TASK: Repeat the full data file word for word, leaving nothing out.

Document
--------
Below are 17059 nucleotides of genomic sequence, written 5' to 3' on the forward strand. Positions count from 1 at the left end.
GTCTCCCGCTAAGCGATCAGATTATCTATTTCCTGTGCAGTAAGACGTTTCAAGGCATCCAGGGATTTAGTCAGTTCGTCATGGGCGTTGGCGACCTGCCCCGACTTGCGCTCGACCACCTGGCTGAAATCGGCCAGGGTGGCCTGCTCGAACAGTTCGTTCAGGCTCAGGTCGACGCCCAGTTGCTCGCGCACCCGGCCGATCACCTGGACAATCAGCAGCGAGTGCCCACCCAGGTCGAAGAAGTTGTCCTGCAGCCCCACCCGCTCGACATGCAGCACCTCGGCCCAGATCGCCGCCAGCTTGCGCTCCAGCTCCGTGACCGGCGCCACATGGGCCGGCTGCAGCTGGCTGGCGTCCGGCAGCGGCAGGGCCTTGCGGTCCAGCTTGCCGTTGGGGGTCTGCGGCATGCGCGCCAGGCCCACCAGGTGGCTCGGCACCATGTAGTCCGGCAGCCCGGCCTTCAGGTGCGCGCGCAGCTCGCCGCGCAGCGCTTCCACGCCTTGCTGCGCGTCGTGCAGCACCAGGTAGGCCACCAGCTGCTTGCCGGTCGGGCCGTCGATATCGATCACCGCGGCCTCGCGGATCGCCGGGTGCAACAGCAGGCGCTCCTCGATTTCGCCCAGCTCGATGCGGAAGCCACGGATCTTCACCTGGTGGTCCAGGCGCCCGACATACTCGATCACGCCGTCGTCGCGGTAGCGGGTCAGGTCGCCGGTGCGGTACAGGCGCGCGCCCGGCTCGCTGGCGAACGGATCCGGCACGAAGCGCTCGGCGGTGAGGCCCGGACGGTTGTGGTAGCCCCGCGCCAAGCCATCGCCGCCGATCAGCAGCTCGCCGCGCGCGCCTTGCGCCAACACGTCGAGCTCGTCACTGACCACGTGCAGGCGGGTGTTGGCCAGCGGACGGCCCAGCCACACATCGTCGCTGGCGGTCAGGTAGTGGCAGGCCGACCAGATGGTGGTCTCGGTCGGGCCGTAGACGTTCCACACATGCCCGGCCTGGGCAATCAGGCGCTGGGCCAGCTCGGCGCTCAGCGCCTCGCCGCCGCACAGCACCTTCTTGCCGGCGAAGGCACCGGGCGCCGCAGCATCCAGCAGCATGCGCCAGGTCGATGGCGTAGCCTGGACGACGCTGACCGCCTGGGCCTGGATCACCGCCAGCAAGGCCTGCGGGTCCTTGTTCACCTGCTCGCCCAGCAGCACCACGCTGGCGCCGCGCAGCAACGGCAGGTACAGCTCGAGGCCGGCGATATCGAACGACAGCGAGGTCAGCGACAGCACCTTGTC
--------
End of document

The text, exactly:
Below are 17059 nucleotides of genomic sequence, written 5' to 3' on the forward strand. Positions count from 1 at the left end.
GTCTCCCGCTAAGCGATCAGATTATCTATTTCCTGTGCAGTAAGACGTTTCAAGGCATCCAGGGATTTAGTCAGTTCGTCATGGGCGTTGGCGACCTGCCCCGACTTGCGCTCGACCACCTGGCTGAAATCGGCCAGGGTGGCCTGCTCGAACAGTTCGTTCAGGCTCAGGTCGACGCCCAGTTGCTCGCGCACCCGGCCGATCACCTGGACAATCAGCAGCGAGTGCCCACCCAGGTCGAAGAAGTTGTCCTGCAGCCCCACCCGCTCGACATGCAGCACCTCGGCCCAGATCGCCGCCAGCTTGCGCTCCAGCTCCGTGACCGGCGCCACATGGGCCGGCTGCAGCTGGCTGGCGTCCGGCAGCGGCAGGGCCTTGCGGTCCAGCTTGCCGTTGGGGGTCTGCGGCATGCGCGCCAGGCCCACCAGGTGGCTCGGCACCATGTAGTCCGGCAGCCCGGCCTTCAGGTGCGCGCGCAGCTCGCCGCGCAGCGCTTCCACGCCTTGCTGCGCGTCGTGCAGCACCAGGTAGGCCACCAGCTGCTTGCCGGTCGGGCCGTCGATATCGATCACCGCGGCCTCGCGGATCGCCGGGTGCAACAGCAGGCGCTCCTCGATTTCGCCCAGCTCGATGCGGAAGCCACGGATCTTCACCTGGTGGTCCAGGCGCCCGACATACTCGATCACGCCGTCGTCGCGGTAGCGGGTCAGGTCGCCGGTGCGGTACAGGCGCGCGCCCGGCTCGCTGGCGAACGGATCCGGCACGAAGCGCTCGGCGGTGAGGCCCGGACGGTTGTGGTAGCCCCGCGCCAAGCCATCGCCGCCGATCAGCAGCTCGCCGCGCGCGCCTTGCGCCAACACGTCGAGCTCGTCACTGACCACGTGCAGGCGGGTGTTGGCCAGCGGACGGCCCAGCCACACATCGTCGCTGGCGGTCAGGTAGTGGCAGGCCGACCAGATGGTGGTCTCGGTCGGGCCGTAGACGTTCCACACATGCCCGGCCTGGGCAATCAGGCGCTGGGCCAGCTCGGCGCTCAGCGCCTCGCCGCCGCACAGCACCTTCTTGCCGGCGAAGGCACCGGGCGCCGCAGCATCCAGCAGCATGCGCCAGGTCGATGGCGTAGCCTGGACGACGCTGACCGCCTGGGCCTGGATCACCGCCAGCAAGGCCTGCGGGTCCTTGTTCACCTGCTCGCCCAGCAGCACCACGCTGGCGCCGCGCAGCAACGGCAGGTACAGCTCGAGGCCGGCGATATCGAACGACAGCGAGGTCAGCGACAGCACCTTGTC